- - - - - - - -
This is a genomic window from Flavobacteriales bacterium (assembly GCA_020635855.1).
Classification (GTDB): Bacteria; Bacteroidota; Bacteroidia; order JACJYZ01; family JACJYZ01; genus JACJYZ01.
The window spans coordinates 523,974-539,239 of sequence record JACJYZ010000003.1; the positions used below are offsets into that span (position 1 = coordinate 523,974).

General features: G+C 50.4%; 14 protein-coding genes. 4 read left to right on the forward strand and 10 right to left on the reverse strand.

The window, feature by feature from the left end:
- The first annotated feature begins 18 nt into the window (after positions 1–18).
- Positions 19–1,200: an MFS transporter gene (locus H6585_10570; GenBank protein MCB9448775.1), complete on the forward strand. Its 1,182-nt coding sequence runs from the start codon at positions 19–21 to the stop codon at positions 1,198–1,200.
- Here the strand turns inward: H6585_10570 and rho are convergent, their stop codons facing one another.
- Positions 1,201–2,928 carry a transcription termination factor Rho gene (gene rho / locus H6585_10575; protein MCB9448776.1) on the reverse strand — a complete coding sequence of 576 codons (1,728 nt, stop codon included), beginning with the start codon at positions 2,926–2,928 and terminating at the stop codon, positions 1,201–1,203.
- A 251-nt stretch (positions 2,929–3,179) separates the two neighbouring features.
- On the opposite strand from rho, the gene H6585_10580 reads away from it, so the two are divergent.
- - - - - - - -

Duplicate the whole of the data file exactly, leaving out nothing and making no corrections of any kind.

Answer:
This is a genomic window from Flavobacteriales bacterium (assembly GCA_020635855.1).
Classification (GTDB): Bacteria; Bacteroidota; Bacteroidia; order JACJYZ01; family JACJYZ01; genus JACJYZ01.
The window spans coordinates 523,974-539,239 of sequence record JACJYZ010000003.1; the positions used below are offsets into that span (position 1 = coordinate 523,974).

General features: G+C 50.4%; 14 protein-coding genes. 4 read left to right on the forward strand and 10 right to left on the reverse strand.

The window, feature by feature from the left end:
- The first annotated feature begins 18 nt into the window (after positions 1–18).
- Positions 19–1,200: an MFS transporter gene (locus H6585_10570; GenBank protein MCB9448775.1), complete on the forward strand. Its 1,182-nt coding sequence runs from the start codon at positions 19–21 to the stop codon at positions 1,198–1,200.
- Here the strand turns inward: H6585_10570 and rho are convergent, their stop codons facing one another.
- Positions 1,201–2,928 carry a transcription termination factor Rho gene (gene rho / locus H6585_10575; protein MCB9448776.1) on the reverse strand — a complete coding sequence of 576 codons (1,728 nt, stop codon included), beginning with the start codon at positions 2,926–2,928 and terminating at the stop codon, positions 1,201–1,203.
- A 251-nt stretch (positions 2,929–3,179) separates the two neighbouring features.
- On the opposite strand from rho, the gene H6585_10580 reads away from it, so the two are divergent.